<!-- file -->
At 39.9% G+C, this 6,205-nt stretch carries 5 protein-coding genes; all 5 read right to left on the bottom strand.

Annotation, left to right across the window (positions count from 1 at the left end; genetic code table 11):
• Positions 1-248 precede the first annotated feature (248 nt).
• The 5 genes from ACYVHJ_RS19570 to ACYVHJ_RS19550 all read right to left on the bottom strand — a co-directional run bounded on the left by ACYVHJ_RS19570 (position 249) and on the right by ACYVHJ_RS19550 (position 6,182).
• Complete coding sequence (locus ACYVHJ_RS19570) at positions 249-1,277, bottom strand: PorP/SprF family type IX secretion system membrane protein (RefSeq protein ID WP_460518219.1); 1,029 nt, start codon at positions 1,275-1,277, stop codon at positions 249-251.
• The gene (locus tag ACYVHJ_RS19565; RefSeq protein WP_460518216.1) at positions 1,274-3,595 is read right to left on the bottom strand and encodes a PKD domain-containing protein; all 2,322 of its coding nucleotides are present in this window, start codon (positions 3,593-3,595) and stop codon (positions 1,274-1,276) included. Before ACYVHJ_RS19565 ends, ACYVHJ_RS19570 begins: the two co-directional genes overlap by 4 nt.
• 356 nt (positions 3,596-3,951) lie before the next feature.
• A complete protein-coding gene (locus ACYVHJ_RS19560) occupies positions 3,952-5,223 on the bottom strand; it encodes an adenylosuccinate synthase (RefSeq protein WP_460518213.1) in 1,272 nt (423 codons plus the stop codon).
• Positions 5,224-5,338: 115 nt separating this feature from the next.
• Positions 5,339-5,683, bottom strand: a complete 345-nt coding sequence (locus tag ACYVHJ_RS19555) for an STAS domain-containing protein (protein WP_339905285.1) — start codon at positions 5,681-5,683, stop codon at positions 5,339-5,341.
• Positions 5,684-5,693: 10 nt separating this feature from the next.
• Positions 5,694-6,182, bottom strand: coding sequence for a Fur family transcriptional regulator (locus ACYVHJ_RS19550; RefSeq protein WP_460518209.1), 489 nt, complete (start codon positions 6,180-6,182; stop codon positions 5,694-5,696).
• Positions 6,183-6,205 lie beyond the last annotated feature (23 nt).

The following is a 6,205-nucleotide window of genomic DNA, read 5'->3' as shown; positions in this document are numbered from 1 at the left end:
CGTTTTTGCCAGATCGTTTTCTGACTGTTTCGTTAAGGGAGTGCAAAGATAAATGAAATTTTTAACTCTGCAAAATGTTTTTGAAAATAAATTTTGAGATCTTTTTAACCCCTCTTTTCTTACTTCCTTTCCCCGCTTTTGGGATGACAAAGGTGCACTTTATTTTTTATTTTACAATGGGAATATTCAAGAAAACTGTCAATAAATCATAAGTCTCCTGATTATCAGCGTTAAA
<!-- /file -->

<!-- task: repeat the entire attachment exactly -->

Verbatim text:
At 39.9% G+C, this 6,205-nt stretch carries 5 protein-coding genes; all 5 read right to left on the bottom strand.

Annotation, left to right across the window (positions count from 1 at the left end; genetic code table 11):
• Positions 1-248 precede the first annotated feature (248 nt).
• The 5 genes from ACYVHJ_RS19570 to ACYVHJ_RS19550 all read right to left on the bottom strand — a co-directional run bounded on the left by ACYVHJ_RS19570 (position 249) and on the right by ACYVHJ_RS19550 (position 6,182).
• Complete coding sequence (locus ACYVHJ_RS19570) at positions 249-1,277, bottom strand: PorP/SprF family type IX secretion system membrane protein (RefSeq protein ID WP_460518219.1); 1,029 nt, start codon at positions 1,275-1,277, stop codon at positions 249-251.
• The gene (locus tag ACYVHJ_RS19565; RefSeq protein WP_460518216.1) at positions 1,274-3,595 is read right to left on the bottom strand and encodes a PKD domain-containing protein; all 2,322 of its coding nucleotides are present in this window, start codon (positions 3,593-3,595) and stop codon (positions 1,274-1,276) included. Before ACYVHJ_RS19565 ends, ACYVHJ_RS19570 begins: the two co-directional genes overlap by 4 nt.
• 356 nt (positions 3,596-3,951) lie before the next feature.
• A complete protein-coding gene (locus ACYVHJ_RS19560) occupies positions 3,952-5,223 on the bottom strand; it encodes an adenylosuccinate synthase (RefSeq protein WP_460518213.1) in 1,272 nt (423 codons plus the stop codon).
• Positions 5,224-5,338: 115 nt separating this feature from the next.
• Positions 5,339-5,683, bottom strand: a complete 345-nt coding sequence (locus tag ACYVHJ_RS19555) for an STAS domain-containing protein (protein WP_339905285.1) — start codon at positions 5,681-5,683, stop codon at positions 5,339-5,341.
• Positions 5,684-5,693: 10 nt separating this feature from the next.
• Positions 5,694-6,182, bottom strand: coding sequence for a Fur family transcriptional regulator (locus ACYVHJ_RS19550; RefSeq protein WP_460518209.1), 489 nt, complete (start codon positions 6,180-6,182; stop codon positions 5,694-5,696).
• Positions 6,183-6,205 lie beyond the last annotated feature (23 nt).

The following is a 6,205-nucleotide window of genomic DNA, read 5'->3' as shown; positions in this document are numbered from 1 at the left end:
CGTTTTTGCCAGATCGTTTTCTGACTGTTTCGTTAAGGGAGTGCAAAGATAAATGAAATTTTTAACTCTGCAAAATGTTTTTGAAAATAAATTTTGAGATCTTTTTAACCCCTCTTTTCTTACTTCCTTTCCCCGCTTTTGGGATGACAAAGGTGCACTTTATTTTTTATTTTACAATGGGAATATTCAAGAAAACTGTCAATAAATCATAAGTCTCCTGATTATCAGCGTTAAA